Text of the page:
Noah's Ark project wins Europa Nostra Award
18 May 2009
A project - in which UCL has played a key role - to map and model the likely impact of a changing climate on Europe's cultural heritage has won an Europa Nostra Award.
The award recognises outstanding scientific research on the impact of global climate change on the built heritage and cultural landscapes.
The Noah's Ark project examined the processes of change in building materials and ensembles, and the indoor environments of historic buildings that often house irreplaceable fixtures, fittings, furniture and decorative art.
Researchers from a European interdisciplinary consortium looked at agents of change including higher temperatures, precipitation, flooding, shifting seasons, warmer winters and rising sea levels, as well as synergistic effects such as wind-driven rain.
They also studied the impact of accelerated decay of historic materials, changes in migration and species in insect pests and lichen, and the effects of wetting and drying of historic buildings.
UCL's Centre for Sustainable Heritage at the Bartlett School of Graduate Studies was responsible for three key tasks in the project:
- developing the European map for wind-driven rain for the periods 2010-2039 and 2070-2099.
- applying heat and moisture movement computer models to examine the effect of climate change on historic buildings and used the models to examine the effects of different drying strategies.
- producing guidelines proposing adaptation strategies for cultural heritage management in the face of climate change.
Professor May Cassar, Director of the Centre for Sustainable Heritage, and the UCL team leader on the Noah's Ark project, said: "This award is outstanding recognition of truly ground-breaking research carried out at UCL and by the whole European consortium. This award is only the start. We are building on this success, having secured further EC support and a commercial publisher for The Atlas of Climate Change Impact on European Cultural Heritage Scientific Analysis and Management Strategies.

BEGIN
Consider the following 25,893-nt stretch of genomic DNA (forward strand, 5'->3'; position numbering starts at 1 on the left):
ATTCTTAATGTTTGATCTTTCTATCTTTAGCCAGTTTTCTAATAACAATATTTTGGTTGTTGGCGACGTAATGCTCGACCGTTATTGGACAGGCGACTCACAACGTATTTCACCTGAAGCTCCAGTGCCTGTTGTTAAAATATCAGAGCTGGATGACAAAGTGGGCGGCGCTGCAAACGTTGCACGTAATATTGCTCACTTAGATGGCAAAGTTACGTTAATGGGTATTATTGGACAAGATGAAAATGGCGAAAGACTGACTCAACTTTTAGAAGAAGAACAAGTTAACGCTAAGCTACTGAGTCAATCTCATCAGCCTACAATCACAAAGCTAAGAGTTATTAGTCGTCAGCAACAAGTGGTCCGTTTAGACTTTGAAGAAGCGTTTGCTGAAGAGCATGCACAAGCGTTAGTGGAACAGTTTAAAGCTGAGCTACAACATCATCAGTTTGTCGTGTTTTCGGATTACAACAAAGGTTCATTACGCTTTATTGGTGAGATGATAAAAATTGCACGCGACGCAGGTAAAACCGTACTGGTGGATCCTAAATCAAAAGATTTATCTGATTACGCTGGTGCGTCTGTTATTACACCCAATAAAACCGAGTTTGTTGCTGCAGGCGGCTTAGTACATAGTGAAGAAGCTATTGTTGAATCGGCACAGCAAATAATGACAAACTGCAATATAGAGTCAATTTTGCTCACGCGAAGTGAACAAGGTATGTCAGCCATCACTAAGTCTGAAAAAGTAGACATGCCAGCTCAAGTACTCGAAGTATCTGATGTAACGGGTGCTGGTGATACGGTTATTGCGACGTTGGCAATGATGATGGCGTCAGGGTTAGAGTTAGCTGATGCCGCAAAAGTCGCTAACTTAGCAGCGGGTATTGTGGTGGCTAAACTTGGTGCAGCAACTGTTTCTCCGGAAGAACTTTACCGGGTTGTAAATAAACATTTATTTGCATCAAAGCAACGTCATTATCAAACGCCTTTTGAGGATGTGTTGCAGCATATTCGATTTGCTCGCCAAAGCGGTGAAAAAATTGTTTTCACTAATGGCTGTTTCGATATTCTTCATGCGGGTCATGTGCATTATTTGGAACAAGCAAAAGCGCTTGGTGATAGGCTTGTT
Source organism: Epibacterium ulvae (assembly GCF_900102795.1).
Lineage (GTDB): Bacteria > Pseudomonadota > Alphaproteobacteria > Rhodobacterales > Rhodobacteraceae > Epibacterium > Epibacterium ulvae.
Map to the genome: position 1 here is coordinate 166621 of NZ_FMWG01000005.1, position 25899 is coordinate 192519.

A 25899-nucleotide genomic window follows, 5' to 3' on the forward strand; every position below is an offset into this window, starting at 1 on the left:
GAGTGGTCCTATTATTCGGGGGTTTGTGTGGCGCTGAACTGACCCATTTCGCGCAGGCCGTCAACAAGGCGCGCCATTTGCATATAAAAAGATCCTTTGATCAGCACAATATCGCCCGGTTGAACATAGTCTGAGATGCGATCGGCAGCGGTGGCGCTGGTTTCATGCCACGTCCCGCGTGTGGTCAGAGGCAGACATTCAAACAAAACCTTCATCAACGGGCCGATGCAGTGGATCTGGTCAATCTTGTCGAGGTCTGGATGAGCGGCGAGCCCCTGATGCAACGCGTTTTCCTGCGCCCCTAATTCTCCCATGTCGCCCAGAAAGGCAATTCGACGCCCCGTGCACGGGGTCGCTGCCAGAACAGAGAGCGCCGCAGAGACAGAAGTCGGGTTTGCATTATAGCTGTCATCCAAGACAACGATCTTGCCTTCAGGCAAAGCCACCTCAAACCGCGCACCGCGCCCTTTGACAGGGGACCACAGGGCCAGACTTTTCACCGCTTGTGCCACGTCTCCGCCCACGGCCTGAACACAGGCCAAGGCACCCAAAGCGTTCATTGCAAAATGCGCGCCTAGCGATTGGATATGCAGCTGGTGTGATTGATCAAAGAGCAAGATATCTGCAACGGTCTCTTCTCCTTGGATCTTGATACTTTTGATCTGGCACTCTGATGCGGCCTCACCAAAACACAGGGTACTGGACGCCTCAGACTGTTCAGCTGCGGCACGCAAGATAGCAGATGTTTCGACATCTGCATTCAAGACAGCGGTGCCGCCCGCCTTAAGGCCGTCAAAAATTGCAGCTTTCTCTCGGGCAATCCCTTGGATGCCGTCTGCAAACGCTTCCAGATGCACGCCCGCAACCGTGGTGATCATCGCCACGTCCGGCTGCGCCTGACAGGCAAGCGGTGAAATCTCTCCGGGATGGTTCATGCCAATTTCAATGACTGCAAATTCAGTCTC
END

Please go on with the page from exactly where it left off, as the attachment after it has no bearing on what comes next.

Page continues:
"It is simply amazing that as a result of Noah's Ark so many countries including the US, NGOs including the International Council on Monuments and Sites and the International Centre for the Study of the Preservation and Restoration of Cultural Property, UN bodies such as UNESCO, the World Bank and other European institutions including the European Parliament and the Council of Europe are beginning to build actions based in our research. Funding permitting, we have great plans to take this research forward."
Image: Big Ben - an example of the historic built environment that the Noah's Ark project aims to protect
The UCL Centre for Sustainable Heritage was originally established with the support of three UCL departments: The Bartlett Faculty of the Built Environment, the Institute of Archaeology, and the School of Library, Archive and Information Studies. It consists an international interdisciplinary research team which identifies research gaps for the physical protection of the moveable and immovable heritage that only interdisciplinary collaboration can tackle.
The Europa Nostra Awards were jointly launched in 2002 by the European Commission and Europa Nostra to celebrate outstanding initiatives among the many facets of Europe's cultural heritage in categories ranging from the restoration of buildings and their adaptation to new uses, to urban and rural landscape rehabilitation, archaeological site interpretations, and care for art collections. Prizes are also awarded for research, dedicated service to heritage conservation by individuals or organisations and education projects related to cultural heritage.
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